Sometimes on my way home from work on the airport MAX, visitors to our fine city ask me what there is to do around Portland. I try to be helpful. I send people to Jake’s for seafood and Tom McCall Waterfront Park for the “Doobie Bros.” Last week I sent a couple drunken frat boys, downing whiskey from a bottle of vitamin water, to McFadden’s. They wanted girls, and that’s the only place I could think of besides Mary’s Club
, with females that might take them seriously. But in my unsanctioned role as MAX ambassador, I recommend Portland’s beer most often, and with earnestness. Felecia and I recently joined our buds Jennifer and Patrick for a microbrew crawl around the neighborhood. What a place to live, where one can stumble between world-class brewpubs.
So, in celebration of Patrick’s birth we gave Rogue Ale House, BridgePort Brewery, and Laurelwood Public House each a call.
ROGUE ALE HOUSE
1339 NW Flanders St
I’d never been to Rogue Ale House before but Felecia and I visited their brewery in Newport a couple years ago. The beers are spectacular, but the pints cost $4.50 or $5. Even though you could spend half as much at Lompoc
, it’s certainly worthwhile for a treat. They serve a real beer log, as pictured at the top of the post, that’s much more satisfying than my beer log.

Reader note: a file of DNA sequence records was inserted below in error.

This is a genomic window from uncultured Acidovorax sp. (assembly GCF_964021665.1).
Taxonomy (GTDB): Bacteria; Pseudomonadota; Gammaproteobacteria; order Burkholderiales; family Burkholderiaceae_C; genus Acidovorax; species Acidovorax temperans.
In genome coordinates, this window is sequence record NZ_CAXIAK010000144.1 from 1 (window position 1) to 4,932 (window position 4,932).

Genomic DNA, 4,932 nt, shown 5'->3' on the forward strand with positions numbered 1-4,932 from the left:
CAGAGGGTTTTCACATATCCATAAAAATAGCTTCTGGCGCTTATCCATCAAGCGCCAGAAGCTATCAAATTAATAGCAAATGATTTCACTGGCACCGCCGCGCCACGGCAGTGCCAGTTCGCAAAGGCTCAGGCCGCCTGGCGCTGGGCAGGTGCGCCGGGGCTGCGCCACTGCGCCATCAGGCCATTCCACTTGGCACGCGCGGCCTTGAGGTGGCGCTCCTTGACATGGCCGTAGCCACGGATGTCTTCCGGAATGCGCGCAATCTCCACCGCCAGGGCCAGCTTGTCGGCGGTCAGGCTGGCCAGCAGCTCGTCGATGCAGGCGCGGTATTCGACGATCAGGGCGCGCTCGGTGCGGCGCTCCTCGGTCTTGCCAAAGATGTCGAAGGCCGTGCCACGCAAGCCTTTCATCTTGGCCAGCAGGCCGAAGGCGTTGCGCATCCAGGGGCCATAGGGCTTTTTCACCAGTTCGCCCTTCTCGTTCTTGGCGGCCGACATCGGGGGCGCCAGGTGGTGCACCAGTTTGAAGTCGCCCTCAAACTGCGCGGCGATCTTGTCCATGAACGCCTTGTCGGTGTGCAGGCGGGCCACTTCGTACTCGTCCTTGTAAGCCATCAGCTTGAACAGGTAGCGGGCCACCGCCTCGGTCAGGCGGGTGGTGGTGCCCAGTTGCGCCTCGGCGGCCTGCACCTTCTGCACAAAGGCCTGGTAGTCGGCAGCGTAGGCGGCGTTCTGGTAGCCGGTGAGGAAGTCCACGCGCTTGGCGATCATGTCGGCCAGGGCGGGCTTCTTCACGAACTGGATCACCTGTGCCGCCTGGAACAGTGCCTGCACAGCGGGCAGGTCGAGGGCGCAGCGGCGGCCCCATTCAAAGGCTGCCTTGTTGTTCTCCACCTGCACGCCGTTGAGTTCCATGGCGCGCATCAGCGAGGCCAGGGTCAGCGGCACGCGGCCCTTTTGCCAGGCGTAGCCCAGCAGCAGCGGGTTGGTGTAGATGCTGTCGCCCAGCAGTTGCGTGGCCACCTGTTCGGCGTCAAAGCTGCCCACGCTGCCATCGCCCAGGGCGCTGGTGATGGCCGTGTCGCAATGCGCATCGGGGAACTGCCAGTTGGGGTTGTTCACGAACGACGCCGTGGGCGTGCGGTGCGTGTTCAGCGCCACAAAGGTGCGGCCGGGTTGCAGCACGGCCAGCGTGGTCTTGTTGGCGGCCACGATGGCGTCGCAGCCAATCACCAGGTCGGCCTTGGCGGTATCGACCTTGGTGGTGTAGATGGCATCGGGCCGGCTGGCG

The tastes and variety are amazing. I had their Uber Pilsner
. It’s not my favorite style, but interesting anyway; swallow and the taste disappears with intriguing abruptness. The chocolate stout
is implausibly thick and delicious. They have so many good and interesting beers you must visit and try them yourself. We witnessed a couple guys drinking soda with their burgers. All I can say is, “whatthefuck.”
1313 NW Marshall St
This was my first visit to the newly remodeled BridgePort Brewery. It seems they’d like to remake their image too. The Pearl District seems artificially tacked on the old city’s soul sometimes. In a real physical way the new buildings were built up, over, on top of, and inside old Portland.
It’s an urban garden of brick and bridge vistas carefully engineered by developers for San Jose tech moguls who buy lofts in which to dwell for a bit in the summer or on an occasional long weekend. I’ve gradually come to the view that the Pearl, though tastefully presented, is a tourist encampment, and Bridgeport, on the district’s northwestern tentacle, is the new enclave of the upwardly mobile who have no real investment in this community and its people but for their entertainment.
BridgePort IPA was my first favorite micro, and the beer is still good. The building looks great. But now you’ve been warned.
Since I hardly described the place before my rant, check out an accurate and informative review on alt.portland
LAURELWOOD NW PUBLIC HOUSE
2327 NW Kearney Street
Laurelwood makes my favorite beers in town, with the possible exception of Roots. Their (organic) Free Range Red
is about the most fresh and flavorful, completely drinkable ale around. I was also lucky enough to enjoy a pint of Workhorse IPA
, their new head brewer, Chad’s entry in a three way IPA brew-off. I’ve been sampling a lot of IPA’s lately, and this was light, fragrant, and plenty hopped, though by this point in our pub walk I wasn't prone to displeasure. Laurelwood has good, cheap burgers, tremendous beers, and it’s a nice place to hang out on NW 23rd. They have an outdoor patio and a balcony hidden in the neighborhood’s thick deciduous canopy.
Wow, Laurelwood makes me happy.
Check out their only slightly propagandistic blog.
These guys are finding success, but deep down, I think they’re really in it for the beer.